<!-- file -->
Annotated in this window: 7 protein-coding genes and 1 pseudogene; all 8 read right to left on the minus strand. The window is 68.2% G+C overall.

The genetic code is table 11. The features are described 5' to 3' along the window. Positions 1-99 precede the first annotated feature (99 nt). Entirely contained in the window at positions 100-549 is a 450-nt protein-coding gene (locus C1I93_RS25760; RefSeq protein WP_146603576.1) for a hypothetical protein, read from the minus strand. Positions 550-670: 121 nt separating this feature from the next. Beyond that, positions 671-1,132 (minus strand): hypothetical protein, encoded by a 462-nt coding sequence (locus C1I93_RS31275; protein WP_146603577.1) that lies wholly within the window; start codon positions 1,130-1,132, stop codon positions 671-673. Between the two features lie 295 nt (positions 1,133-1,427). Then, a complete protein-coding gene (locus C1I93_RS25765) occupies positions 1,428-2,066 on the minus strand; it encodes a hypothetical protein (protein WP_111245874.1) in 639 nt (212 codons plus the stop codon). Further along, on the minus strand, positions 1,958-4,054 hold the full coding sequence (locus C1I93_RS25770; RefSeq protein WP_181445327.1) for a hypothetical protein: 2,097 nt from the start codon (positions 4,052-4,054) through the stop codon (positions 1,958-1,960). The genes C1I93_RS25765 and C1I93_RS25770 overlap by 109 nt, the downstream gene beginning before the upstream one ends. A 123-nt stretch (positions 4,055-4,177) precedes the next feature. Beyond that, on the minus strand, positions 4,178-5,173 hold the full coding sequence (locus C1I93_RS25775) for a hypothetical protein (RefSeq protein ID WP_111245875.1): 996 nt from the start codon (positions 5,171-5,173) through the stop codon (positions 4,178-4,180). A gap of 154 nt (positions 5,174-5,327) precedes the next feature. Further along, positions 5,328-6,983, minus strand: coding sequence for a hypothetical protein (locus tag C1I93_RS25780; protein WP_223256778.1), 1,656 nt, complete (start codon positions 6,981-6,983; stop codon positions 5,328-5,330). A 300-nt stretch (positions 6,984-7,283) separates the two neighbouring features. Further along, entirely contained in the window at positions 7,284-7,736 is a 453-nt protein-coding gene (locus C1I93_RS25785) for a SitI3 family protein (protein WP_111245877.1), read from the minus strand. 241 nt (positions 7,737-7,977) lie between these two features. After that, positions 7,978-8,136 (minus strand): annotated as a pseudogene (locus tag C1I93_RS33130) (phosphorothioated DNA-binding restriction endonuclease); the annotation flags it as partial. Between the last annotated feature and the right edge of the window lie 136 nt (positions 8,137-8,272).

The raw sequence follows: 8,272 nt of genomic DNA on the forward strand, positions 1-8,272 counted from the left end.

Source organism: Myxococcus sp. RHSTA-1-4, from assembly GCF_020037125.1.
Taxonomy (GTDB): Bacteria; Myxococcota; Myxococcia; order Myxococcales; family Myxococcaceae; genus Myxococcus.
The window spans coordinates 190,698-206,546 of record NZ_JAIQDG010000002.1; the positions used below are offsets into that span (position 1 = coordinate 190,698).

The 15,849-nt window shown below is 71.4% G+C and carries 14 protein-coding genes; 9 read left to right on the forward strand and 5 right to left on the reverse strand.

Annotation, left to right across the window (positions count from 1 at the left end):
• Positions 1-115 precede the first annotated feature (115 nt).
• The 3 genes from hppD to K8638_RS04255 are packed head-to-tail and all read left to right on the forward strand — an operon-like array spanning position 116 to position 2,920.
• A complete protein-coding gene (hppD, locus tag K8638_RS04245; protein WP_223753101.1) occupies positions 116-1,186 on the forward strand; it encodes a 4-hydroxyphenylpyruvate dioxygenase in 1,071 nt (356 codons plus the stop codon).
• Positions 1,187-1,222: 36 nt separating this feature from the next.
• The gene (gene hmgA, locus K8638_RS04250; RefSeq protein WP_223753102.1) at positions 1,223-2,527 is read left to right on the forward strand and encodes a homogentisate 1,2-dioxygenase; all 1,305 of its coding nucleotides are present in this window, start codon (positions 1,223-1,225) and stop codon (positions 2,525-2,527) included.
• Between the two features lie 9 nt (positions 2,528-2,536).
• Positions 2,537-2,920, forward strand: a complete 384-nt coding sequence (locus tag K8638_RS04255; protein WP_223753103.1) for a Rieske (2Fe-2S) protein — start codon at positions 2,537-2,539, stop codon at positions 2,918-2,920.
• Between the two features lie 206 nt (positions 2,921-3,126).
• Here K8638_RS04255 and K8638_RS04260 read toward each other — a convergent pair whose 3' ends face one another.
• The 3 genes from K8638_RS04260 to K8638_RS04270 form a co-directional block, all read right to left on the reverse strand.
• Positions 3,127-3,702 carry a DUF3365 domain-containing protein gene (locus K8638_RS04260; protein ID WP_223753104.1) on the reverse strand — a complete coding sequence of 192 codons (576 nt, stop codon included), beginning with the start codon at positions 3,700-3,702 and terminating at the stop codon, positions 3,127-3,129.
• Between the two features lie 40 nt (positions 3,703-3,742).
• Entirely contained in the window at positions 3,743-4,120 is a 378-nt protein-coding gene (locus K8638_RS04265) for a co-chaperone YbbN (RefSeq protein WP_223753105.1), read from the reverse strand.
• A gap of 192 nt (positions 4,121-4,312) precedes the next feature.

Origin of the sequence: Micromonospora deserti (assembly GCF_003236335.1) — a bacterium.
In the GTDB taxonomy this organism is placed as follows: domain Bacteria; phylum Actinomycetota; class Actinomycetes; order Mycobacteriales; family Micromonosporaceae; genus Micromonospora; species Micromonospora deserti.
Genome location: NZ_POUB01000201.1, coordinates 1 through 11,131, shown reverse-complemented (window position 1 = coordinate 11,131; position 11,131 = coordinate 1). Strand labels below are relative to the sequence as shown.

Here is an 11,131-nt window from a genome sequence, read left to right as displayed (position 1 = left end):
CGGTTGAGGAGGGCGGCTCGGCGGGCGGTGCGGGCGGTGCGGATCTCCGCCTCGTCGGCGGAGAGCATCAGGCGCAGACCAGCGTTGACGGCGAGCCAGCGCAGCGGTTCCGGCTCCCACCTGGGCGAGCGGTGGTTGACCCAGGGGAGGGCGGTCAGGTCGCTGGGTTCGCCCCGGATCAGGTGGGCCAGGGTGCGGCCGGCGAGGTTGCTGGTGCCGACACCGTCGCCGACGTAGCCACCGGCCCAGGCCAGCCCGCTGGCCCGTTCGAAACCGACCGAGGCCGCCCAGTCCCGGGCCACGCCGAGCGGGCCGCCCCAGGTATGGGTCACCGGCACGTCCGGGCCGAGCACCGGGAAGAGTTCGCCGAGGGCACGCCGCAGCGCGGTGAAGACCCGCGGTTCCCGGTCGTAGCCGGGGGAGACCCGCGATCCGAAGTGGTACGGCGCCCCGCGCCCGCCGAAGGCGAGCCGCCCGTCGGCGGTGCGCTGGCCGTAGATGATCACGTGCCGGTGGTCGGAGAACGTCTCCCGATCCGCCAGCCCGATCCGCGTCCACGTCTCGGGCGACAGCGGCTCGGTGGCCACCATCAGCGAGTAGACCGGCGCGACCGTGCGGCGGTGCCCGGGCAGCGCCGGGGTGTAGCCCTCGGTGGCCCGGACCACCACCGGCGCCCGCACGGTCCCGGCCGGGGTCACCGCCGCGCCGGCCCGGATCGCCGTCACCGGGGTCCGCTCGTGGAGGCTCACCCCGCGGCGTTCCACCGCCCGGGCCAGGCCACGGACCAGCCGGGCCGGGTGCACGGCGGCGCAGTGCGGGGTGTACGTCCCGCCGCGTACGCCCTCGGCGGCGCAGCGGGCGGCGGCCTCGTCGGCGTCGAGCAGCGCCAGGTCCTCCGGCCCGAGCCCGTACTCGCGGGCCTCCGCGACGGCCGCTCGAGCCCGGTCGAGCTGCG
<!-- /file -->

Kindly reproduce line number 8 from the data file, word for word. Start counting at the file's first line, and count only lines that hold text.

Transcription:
Annotation, left to right across the window (positions count from 1 at the left end):